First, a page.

Beneficiaries of employees in Chicago with group life insurance or accidental death insurance coverage through work face difficulty when the life insurance company denies the claim on an exclusion or due to lack of coverage. Perhaps the worst is to discover as you are grieving, the insurer will not pay the claim because it contends it never received evidence of insurability. Here is a primer on what evidence of insurability is and who is responsible for it in group life insurance policies.
What Is Evidence of Insurability?
In some group life insurance plans, the insurer may require employees demonstrate evidence of insurability for the coverage. This most commonly occurs with small employers who have non-contributory coverage, and even larger employers that offer voluntary, contributory coverage (meaning the employee opts into the coverage and pays for it). Insurers take more precautions when employees choose it, because they are concerned those with major health problems will be the ones signing up. In those cases, the insurer requires the individuals apply, similar to the procedure for individual life insurance policies.
How Do You Provide Evidence of Insurability in a Group Policy?
Most often, the employer, as administrator of the plan, is responsible for distributing the application to employees for evidence of insurability and transmitting the applications to the insurer before the employer begins deducting premium payments from the employee’s pay. But how would you know evidence of insurability is required if the employer never told you about it or gave you the forms to complete, and just started deducting premiums from your pay? That was precisely the issue in Shields v. United of Omaha Life Insurance Co., No. 19-cv-448, 2021 WL 982322 (D. Me. Mar. 16, 2021).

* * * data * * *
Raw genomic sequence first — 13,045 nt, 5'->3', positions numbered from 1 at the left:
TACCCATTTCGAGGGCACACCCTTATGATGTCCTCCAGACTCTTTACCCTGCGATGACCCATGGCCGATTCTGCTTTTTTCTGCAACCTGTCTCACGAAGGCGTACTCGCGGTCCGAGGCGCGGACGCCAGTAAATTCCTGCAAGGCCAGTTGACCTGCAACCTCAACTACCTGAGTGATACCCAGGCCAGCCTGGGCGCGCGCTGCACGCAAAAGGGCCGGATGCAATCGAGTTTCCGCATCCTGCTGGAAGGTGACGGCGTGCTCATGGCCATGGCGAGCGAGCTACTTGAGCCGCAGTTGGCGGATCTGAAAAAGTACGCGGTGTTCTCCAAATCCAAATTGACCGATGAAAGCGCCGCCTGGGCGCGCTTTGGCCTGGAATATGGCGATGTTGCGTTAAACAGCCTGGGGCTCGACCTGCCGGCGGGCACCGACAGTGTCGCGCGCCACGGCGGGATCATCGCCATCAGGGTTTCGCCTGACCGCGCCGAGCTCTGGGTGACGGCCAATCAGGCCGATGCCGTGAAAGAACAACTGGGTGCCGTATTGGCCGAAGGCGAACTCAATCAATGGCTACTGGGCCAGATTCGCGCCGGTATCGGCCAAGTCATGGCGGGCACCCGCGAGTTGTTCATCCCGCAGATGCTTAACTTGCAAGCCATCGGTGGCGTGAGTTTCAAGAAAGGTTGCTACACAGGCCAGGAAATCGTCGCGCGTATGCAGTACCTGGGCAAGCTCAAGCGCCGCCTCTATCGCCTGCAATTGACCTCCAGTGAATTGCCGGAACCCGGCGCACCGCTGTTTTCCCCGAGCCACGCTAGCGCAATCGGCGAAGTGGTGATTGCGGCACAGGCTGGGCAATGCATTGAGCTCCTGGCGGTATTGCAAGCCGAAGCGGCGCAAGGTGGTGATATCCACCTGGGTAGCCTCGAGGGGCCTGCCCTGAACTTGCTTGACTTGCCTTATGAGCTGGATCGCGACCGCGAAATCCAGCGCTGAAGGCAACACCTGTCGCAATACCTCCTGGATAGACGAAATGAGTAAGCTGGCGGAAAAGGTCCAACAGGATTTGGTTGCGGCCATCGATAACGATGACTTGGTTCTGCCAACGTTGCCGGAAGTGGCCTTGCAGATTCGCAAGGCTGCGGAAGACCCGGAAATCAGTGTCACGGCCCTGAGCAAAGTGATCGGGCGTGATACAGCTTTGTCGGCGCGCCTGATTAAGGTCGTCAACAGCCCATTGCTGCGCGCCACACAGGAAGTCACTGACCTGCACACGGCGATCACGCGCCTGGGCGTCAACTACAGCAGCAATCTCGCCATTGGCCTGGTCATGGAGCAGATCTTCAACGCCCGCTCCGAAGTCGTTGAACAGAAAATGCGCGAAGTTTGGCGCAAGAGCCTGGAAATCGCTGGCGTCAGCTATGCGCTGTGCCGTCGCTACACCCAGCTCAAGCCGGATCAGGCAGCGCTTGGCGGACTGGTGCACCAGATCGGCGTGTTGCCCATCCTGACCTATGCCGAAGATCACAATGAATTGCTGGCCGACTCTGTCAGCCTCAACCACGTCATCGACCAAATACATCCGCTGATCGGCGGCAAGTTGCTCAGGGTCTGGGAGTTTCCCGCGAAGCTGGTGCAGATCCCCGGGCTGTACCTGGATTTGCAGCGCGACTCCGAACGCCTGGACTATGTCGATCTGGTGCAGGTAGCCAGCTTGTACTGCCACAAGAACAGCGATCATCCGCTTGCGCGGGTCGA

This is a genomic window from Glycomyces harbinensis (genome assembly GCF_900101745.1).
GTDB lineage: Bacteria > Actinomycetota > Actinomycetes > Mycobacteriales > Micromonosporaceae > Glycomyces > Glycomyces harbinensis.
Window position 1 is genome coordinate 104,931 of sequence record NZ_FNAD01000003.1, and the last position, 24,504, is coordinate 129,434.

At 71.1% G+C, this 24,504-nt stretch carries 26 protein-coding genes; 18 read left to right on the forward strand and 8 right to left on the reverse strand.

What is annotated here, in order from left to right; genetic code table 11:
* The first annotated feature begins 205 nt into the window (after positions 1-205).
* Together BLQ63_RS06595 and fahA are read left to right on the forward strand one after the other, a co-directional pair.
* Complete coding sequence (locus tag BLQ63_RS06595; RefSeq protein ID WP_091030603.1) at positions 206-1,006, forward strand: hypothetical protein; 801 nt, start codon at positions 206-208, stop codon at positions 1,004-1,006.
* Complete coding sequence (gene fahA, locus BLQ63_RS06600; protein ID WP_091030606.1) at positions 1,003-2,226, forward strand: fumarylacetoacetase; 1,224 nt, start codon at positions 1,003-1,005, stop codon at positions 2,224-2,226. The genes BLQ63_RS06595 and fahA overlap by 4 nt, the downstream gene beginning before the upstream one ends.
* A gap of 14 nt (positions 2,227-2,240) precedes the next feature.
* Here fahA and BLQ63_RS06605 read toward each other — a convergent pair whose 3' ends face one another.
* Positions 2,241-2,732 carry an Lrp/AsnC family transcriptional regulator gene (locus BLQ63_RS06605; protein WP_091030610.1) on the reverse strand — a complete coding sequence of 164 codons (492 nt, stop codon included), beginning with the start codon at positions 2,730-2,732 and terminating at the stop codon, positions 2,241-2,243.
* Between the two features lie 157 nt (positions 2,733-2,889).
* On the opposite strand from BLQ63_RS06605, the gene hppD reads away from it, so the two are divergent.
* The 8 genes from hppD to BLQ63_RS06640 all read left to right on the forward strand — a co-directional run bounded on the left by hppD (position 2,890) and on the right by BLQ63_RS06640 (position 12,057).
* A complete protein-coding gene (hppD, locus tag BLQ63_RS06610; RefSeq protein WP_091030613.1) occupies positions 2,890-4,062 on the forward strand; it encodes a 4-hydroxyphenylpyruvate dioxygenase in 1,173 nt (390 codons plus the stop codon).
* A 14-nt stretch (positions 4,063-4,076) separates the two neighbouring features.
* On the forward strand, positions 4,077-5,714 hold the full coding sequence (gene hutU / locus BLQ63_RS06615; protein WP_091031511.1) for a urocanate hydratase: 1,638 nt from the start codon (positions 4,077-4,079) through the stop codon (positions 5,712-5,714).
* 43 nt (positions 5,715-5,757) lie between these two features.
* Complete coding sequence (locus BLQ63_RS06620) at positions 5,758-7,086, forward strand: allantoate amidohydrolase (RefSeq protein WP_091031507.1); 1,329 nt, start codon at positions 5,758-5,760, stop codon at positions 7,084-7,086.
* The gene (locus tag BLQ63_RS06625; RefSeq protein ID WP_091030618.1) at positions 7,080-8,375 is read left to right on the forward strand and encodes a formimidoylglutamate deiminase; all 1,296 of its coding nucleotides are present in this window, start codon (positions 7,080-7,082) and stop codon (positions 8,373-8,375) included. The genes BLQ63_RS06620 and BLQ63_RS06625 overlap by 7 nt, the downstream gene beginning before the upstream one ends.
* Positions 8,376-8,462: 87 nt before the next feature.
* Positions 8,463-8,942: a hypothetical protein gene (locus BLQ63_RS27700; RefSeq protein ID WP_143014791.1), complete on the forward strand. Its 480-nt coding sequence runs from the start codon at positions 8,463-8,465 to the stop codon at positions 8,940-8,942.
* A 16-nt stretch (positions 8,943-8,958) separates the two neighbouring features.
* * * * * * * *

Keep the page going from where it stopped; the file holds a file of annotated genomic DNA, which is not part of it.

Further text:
Unfortunately, the Court held that Shields could not sue the insurer, Untied of Omaha (also known as Mutual of Omaha), because the terms of the coverage required evidence of insurability. Shields demonstrated the employer never requested it, and collected premiums from paychecks. But courts have before held the insurer liable under an agency theory: because the employer collects premiums on the insurer’s behalf, the insurer would be liable, and it could then have a claim against the employer. I believe that is the correct approach when the insurer relies on the employer to collect premiums, but the best course of action is to sue both the employer and the insurance company in that scenario.
If you have been denied life insurance or accidental death insurance benefits due to failure to provide evidence of insurability, and the employer collected premiums for the coverage, call a knowledgeable ERISA life insurance lawyer immediately.
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